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Kaufman Kicks Up Its Heels


By Cynthia Lee

Published Jan 1, 2006 12:00 AM

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Fall turned festive last October when one of UCLA's most unusual arts showcases once more offered its singular brand of live cultural entertainment and enlightenment after a $35-million renovation and a three-year absence.

Glorya Kaufman Hall, with two renovated performance spaces and a new outdoor garden theater, opened with the panache that is the hallmark of the World Arts and Cultures Department based there. (Created in 1995, WAC is the offspring of the merger of the Department of Dance, the first in the country to be based at a university, with the world arts and cultures program.) The opening was celebrated with an open house and gala reunion attended by nearly 500 WAC alumni, guests and friends. The department filled the building with dance - hip-hop, traditional Javanese court dances, film screenings, installations and cutting-edge performances. Originally associated with sweat, sports and UCLA's women's physical education program, the historic Italian Romanesque building opened in 1932 as the Women’s Gymnasium. It became the Dance Building in 1984, but the new name didn't really upgrade its locker-room ambiance.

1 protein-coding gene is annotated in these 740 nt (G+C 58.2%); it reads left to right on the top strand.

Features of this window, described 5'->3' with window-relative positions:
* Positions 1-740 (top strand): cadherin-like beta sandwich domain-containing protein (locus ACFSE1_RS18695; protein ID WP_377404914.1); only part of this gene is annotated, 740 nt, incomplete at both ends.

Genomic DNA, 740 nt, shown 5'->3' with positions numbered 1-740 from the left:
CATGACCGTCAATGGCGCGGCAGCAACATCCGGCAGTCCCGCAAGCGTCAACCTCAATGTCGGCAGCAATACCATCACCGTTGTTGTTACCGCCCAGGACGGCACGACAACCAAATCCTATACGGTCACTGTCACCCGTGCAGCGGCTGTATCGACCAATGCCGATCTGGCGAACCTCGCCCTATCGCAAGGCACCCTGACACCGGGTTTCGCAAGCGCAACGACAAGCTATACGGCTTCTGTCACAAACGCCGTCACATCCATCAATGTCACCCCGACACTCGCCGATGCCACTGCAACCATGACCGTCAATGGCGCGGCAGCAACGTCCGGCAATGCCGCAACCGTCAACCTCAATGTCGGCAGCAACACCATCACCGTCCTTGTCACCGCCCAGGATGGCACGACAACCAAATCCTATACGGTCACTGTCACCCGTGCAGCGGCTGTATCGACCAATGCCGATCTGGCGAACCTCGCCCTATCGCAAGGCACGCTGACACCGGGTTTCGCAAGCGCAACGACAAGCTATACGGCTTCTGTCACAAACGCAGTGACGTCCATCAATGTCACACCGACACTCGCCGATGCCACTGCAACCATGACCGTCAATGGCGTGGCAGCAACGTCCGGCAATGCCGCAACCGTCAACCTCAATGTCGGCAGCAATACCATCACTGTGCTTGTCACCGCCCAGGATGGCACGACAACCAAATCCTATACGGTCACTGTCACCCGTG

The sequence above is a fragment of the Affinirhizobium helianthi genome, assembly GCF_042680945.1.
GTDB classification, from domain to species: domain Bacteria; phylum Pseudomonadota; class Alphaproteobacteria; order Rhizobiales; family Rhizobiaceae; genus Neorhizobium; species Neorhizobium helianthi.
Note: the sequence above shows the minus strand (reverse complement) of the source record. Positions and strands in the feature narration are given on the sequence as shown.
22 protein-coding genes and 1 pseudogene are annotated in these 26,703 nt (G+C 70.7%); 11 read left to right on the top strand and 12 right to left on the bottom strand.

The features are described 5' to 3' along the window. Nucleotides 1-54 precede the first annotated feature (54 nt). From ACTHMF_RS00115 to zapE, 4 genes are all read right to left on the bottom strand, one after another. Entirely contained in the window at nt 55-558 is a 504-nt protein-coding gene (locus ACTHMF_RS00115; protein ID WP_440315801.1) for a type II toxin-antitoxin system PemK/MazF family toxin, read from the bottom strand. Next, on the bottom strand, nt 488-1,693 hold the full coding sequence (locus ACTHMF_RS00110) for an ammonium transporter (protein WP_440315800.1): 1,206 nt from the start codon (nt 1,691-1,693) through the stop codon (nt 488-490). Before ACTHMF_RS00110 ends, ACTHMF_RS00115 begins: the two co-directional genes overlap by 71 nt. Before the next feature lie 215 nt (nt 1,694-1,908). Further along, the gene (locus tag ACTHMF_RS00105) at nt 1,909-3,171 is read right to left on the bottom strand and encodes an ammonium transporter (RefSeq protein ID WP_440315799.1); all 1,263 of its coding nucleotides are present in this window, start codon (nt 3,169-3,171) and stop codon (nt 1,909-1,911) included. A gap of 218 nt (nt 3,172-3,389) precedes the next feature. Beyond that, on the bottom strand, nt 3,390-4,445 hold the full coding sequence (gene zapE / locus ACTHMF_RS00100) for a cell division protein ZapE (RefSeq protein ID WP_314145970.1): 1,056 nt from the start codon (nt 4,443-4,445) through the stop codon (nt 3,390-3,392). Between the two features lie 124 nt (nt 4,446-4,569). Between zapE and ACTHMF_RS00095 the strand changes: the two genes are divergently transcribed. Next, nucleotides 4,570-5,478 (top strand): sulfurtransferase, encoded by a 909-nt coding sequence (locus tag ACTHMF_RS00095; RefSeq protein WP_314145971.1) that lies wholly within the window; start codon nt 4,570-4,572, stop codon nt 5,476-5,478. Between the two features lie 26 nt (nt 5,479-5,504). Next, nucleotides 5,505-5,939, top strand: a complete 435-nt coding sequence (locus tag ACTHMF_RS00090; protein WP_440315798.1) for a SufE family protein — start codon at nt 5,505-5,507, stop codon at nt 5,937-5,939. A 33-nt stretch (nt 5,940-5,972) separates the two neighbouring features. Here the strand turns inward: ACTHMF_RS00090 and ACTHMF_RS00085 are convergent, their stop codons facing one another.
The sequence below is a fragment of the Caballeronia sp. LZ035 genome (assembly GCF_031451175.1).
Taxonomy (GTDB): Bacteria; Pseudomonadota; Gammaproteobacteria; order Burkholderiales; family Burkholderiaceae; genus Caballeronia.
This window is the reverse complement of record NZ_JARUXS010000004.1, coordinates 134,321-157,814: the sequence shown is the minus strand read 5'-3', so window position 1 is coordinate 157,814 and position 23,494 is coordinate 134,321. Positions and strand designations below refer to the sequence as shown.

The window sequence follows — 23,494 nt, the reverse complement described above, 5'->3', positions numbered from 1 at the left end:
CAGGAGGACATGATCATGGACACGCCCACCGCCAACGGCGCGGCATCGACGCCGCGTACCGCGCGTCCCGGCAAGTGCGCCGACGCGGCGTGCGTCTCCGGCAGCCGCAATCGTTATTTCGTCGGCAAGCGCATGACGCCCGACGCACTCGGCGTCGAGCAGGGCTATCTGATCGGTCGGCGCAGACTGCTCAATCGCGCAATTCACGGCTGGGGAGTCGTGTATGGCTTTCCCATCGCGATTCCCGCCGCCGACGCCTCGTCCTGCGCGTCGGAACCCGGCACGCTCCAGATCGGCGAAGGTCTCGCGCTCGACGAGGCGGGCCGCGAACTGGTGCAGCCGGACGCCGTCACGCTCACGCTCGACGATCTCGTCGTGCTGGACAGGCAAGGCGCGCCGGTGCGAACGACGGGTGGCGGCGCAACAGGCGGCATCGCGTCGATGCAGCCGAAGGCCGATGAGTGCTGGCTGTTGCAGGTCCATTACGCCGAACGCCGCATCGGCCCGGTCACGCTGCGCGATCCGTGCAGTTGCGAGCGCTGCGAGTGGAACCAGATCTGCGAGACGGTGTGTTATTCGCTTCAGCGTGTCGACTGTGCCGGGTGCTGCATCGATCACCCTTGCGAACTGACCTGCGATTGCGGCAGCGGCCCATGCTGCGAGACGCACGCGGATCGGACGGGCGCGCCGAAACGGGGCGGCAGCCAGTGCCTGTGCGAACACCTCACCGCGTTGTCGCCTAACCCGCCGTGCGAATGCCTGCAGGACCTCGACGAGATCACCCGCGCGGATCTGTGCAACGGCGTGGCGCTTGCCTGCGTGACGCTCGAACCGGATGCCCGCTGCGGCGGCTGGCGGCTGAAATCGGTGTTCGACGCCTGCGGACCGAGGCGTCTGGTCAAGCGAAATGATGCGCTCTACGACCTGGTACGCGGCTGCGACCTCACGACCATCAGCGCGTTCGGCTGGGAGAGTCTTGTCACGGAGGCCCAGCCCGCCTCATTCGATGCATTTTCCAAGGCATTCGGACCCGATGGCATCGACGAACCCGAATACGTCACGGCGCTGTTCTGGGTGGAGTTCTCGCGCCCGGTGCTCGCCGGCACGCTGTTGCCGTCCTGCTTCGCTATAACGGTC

"Students were dancing in dark places with almost no ventilation," recalled Christopher Waterman, dean of the School of the Arts and Architecture and former WAC chair. The basketball court became WAC's dance theater. Sound and lighting were perched atop a tower of lunch tables.

When the building was damaged by the Northridge earthquake, the University of California allotted funds for repair and life safety upgrades, but no one expected anything exciting. "We thought we'd be lucky if they spackled over the cracks in the walls," said acting department chair David Gere.

But philanthropist and arts patron Glorya Kaufman believed in the central notion underlying WAC, that music and dance could unite people of different backgrounds and beliefs. With her $18-million gift to UCLA, suddenly the renovation became far more ambitious than making the building safe. The plan was expanded to include multimedia labs, classrooms, an outdoor dance pavilion, studios and a state-of-the-art theater.



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